One of the most frequently asked questions I receive from freelancers or those new to freelancing is, “What should I charge?” or “What should I be paid?”
The short answer to this question is, “It depends.”
I’m not being flippant. There are so many things that determine the type of payment you can expect from freelancing — assignment, publication, geographic market, level of experience, specific expertise. Quite frankly, that’s what keeps most of us on our toes. We expect to get paid fairly (and timely, which is a whole other column), but we often have no idea what that means.
While I don’t have the golden answers you seek, I will attempt to provide some loose guidelines on how pay is determined.
The first is that in many cases pay is not determined by you; rather, it is set by the publication for which you are writing. For example, many newspapers and magazines will say they pay a flat $500 for a 1,000-word feature. Some magazines will say that cover stories, regardless of length, are $1,500. However, if you’ve been writing for a certain editor and publication for a while and consistently deliver quality material on time, it is not unreasonable to ask for a bit more in pay. If the editor values your work –and if the financial picture is not bleak — they will honor your request.
Newspapers often pay less than magazines, perhaps $350 for a 600-word feature. But there are tradeoffs in freelancing just as there are in life.
When you accept an assignment for a 600-word feature story for $350 in a big-city newspaper, you have to remember the audience. Many metropolitan dailies have circulation in the six figures. Think about it: That’s a lot of people seeing your work.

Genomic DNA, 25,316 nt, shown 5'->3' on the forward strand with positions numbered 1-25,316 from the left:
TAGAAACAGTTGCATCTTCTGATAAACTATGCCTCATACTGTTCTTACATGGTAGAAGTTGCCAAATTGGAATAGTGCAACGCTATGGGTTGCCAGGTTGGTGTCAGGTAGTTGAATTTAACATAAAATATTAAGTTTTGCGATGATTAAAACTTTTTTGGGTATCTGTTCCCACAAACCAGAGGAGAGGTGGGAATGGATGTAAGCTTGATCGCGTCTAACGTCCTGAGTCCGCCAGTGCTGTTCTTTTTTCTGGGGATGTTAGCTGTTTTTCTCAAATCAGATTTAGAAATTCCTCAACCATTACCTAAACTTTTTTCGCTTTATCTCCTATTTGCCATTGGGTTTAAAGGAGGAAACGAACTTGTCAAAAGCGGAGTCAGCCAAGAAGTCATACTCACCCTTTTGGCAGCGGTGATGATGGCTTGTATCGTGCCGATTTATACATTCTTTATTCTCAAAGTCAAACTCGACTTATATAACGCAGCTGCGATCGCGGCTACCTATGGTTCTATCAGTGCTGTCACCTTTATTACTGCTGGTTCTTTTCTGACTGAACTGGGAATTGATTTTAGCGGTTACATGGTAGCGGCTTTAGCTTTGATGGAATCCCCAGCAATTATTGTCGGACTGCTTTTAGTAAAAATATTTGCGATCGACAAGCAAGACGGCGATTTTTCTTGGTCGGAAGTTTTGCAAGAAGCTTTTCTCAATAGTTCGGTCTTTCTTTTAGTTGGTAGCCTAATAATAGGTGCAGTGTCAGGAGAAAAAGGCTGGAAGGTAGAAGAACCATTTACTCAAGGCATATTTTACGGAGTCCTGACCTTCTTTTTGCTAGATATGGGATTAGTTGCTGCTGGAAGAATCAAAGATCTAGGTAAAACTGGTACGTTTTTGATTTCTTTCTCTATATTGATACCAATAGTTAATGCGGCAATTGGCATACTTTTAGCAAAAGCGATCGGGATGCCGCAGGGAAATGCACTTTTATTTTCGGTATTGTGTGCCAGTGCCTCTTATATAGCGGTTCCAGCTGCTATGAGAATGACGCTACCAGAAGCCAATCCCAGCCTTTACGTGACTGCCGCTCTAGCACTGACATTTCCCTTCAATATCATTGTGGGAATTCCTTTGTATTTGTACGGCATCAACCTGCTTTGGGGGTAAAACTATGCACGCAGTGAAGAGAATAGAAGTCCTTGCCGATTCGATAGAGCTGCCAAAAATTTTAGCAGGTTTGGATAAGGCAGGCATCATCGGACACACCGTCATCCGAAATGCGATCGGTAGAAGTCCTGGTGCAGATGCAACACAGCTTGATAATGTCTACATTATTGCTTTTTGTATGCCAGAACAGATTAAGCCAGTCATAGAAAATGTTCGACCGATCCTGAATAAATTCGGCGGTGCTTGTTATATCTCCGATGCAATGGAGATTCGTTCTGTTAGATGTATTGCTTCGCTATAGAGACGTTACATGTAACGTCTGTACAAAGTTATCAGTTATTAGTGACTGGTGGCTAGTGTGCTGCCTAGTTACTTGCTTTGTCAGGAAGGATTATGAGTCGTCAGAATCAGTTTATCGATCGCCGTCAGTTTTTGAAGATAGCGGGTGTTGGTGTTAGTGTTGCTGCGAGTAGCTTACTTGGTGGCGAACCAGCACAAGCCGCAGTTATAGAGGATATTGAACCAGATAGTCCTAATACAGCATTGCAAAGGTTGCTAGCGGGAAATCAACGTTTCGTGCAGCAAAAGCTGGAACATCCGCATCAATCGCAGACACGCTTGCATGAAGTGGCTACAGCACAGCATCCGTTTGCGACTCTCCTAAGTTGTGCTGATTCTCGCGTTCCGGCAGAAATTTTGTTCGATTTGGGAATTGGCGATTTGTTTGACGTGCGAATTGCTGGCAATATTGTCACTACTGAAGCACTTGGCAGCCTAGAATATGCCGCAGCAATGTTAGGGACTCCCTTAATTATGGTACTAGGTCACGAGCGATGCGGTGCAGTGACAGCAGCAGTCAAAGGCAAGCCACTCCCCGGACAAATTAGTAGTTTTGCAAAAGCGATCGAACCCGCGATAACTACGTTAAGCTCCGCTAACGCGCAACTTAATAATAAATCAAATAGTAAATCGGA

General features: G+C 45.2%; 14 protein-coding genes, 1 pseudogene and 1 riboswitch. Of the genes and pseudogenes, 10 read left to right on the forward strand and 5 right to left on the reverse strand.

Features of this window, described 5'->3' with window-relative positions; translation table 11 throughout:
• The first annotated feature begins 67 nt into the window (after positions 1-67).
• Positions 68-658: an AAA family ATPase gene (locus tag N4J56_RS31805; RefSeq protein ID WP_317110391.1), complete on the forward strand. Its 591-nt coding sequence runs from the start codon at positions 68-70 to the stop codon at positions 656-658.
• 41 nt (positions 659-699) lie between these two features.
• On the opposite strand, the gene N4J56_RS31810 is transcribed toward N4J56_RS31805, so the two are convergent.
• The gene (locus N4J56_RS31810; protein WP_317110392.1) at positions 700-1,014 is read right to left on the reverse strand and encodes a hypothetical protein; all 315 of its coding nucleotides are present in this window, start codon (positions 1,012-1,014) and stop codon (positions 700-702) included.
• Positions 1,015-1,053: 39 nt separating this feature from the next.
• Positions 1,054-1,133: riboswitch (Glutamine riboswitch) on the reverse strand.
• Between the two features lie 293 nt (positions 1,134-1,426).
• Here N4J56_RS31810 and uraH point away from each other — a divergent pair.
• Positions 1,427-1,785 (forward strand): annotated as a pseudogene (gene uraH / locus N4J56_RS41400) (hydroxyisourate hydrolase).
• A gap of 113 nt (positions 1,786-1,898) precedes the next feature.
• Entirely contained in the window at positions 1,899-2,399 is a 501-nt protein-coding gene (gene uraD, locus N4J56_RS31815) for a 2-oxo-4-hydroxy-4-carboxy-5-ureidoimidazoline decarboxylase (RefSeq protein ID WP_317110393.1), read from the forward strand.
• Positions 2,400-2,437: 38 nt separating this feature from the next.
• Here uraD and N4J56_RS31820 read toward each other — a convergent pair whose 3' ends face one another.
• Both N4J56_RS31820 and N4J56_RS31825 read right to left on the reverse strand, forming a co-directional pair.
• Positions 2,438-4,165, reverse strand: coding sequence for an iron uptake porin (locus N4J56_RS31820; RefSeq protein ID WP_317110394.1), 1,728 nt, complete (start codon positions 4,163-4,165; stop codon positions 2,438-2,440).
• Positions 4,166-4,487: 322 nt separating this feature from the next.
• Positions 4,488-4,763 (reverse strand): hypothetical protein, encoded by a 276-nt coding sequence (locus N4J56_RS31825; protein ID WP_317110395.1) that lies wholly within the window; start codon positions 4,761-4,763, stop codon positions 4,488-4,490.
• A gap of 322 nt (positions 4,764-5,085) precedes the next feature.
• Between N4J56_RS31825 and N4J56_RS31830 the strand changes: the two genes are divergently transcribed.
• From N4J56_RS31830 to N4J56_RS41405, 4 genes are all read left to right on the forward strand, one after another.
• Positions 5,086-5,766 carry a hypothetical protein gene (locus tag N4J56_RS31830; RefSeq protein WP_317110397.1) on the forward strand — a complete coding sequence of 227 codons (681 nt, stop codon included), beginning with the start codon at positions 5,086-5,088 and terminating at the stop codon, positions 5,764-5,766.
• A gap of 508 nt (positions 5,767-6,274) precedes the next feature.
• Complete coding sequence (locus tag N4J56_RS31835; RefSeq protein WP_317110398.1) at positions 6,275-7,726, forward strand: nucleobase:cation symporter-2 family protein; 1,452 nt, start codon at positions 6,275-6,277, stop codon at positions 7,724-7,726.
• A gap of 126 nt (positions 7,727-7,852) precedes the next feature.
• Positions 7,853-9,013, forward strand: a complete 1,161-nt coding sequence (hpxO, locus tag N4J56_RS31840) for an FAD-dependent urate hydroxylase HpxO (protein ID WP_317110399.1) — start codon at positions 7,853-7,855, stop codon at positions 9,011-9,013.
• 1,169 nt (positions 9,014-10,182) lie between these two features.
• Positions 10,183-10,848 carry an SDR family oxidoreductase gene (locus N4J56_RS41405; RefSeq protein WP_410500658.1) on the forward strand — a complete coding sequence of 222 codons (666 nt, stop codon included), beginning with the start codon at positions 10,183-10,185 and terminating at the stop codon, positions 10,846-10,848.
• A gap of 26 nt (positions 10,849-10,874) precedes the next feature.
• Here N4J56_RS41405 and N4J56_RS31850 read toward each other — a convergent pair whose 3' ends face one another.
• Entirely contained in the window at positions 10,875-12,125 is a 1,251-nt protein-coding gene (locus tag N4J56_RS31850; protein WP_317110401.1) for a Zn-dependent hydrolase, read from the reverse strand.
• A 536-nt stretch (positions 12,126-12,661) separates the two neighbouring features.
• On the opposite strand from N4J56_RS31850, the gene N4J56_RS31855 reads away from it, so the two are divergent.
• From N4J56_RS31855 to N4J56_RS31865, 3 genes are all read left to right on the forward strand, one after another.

And it can lead to more (and better-paying) work. In my own experience, exposure in the daily newspaper has been a good way for others to see the range of my work. That’s worth a lot as I try to build my portfolio toward national markets.
There may be some projects you accept not for the money, but simply because the subject matter moves you. However, you’ll need to temper those assignments with more lucrative work.
I spent a good deal of time on a piece for an online community news site, following the story of a Muslim mother of three who was being deported, leaving behind her three American-born children. I wasn’t getting paid much for the story, but I didn’t really mind. It was one of the most compelling pieces I’ve ever worked on. To his credit, the editor recognized the time and work I spent on the piece and paid me slightly more than our agreed-upon fee. I hadn’t asked for the money, but the fact that he appreciated the time I spent, and offered the compensation, has solidified our working relationship.
One of the things I’ve always wanted to do was write book reviews. (Could there be anything better than reading good books and getting paid for it?) I met the book editor at my town’s daily newspaper at a writer’s conference this past spring and had a nice conversation with her about what she needs in reviews.
Here’s an important lesson: No amount of e-mails and phone calls can substitute for the impact of meeting with editors face to face. We were chatting, and I mentioned that I was working on a profile of an author who had Cleveland ties. She expressed interest in the story, and by the next week I had an assignment. I spent a lot of time getting the article in top shape and also got photos for the editor (since the author now lives in Florida).